Back in 2014 Hugo Vega, vice president of sales North America at Polycor, noticed that the architects he was calling on were lacking a thin stone veneer that was light enough and strong enough for cladding large scale architectural projects. After some R&D within the company, Polycor went on to
In Washington D.C., modern and historic live side-by-side, sometimes in the same building.
Being an avid DIY’er is both a blessing and a curse.
You had your shop tuned for granite and marble. Then came quartz. Then came porcelain and glass. New options for designers, but for you, new materials usually mean new tools, and new problems.
If you’ve heard about Polycor’s new ultra-thin 1 cm slabs you’re thinking, “Here we go again. Thanks,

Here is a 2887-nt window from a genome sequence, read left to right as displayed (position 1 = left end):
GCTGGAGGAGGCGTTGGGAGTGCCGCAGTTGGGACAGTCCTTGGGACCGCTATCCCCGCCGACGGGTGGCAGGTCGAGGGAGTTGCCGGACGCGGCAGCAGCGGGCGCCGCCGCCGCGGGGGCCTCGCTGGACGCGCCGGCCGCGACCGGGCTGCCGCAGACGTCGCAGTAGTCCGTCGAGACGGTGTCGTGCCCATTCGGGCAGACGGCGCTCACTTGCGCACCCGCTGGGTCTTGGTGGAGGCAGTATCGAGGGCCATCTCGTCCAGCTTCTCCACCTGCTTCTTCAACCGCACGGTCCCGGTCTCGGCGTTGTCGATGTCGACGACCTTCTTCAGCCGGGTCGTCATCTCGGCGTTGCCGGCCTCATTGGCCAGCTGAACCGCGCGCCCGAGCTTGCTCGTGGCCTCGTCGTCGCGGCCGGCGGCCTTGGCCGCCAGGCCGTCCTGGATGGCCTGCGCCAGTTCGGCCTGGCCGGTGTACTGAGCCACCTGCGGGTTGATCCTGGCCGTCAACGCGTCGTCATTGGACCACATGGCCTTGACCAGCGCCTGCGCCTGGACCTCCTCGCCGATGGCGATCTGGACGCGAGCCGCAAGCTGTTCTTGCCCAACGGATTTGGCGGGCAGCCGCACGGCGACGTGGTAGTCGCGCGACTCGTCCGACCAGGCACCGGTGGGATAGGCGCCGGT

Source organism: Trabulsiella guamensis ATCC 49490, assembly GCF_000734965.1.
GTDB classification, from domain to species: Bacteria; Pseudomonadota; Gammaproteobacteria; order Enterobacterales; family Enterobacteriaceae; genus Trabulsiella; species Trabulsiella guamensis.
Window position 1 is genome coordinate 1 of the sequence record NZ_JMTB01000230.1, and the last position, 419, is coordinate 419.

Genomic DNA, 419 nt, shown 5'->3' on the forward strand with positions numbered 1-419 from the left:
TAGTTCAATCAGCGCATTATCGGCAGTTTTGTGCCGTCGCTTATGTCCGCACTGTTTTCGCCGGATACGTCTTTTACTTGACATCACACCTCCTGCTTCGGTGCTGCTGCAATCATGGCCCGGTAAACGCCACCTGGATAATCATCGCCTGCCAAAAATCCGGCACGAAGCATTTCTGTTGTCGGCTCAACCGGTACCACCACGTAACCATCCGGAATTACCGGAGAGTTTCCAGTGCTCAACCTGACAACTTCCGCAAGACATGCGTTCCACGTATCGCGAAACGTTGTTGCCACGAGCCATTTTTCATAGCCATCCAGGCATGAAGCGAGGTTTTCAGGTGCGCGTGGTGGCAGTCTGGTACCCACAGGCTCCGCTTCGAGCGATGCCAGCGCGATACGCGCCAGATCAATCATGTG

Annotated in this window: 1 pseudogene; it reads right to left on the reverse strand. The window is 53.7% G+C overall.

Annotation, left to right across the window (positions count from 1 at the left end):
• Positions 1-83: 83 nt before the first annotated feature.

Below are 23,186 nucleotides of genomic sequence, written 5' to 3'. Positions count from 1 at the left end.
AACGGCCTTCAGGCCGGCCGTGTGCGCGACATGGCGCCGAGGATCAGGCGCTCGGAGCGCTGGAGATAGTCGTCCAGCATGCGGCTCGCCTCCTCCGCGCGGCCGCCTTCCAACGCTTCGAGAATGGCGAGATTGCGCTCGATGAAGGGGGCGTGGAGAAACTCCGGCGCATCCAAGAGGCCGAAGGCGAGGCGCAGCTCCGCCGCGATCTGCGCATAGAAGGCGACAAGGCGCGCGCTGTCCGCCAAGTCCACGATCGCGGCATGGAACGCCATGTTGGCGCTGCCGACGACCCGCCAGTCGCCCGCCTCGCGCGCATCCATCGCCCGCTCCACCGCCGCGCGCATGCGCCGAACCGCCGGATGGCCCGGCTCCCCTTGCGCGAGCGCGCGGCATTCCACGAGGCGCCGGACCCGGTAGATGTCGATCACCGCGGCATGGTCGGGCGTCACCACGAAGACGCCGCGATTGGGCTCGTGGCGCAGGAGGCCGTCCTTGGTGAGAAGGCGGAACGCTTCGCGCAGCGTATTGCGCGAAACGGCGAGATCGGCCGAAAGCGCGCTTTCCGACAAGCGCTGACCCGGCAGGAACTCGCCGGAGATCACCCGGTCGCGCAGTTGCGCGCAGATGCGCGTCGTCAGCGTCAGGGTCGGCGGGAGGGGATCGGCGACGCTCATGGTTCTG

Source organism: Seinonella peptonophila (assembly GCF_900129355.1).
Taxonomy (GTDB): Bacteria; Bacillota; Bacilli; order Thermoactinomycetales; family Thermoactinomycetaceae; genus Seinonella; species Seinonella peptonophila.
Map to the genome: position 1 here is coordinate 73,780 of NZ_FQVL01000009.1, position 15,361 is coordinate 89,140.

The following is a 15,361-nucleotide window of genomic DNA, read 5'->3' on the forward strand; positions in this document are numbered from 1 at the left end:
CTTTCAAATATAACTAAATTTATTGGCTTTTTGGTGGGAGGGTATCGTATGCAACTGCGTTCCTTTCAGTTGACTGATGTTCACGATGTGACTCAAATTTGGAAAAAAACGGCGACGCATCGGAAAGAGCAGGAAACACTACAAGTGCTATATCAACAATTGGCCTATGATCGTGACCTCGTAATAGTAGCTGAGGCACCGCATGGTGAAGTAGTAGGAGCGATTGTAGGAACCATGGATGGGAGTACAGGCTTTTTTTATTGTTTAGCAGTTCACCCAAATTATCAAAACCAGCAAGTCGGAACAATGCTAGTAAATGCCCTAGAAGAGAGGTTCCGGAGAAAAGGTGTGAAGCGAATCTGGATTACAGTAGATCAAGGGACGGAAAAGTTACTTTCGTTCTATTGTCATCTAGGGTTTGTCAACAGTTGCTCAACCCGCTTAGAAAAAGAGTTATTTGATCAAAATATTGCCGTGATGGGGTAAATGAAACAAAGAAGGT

Has this scenario ever happened to you? A designer or homeowner walks into your shop with a cocktail napkin drawing for a kitchen design, with bookmatched slabs. Never mind the narrow hallways and small openings in the apartment or the fact that it calls for a material you’ve never worked with.
White Cherokee marble block at Polycor's US quarry in Georgia.
In your design repertoire you have go-to materials, favorite pieces and colors. But your ideas are always evolving, growing. You’re in a constant search for new possibilities.
As you add to your portfolio you push further in your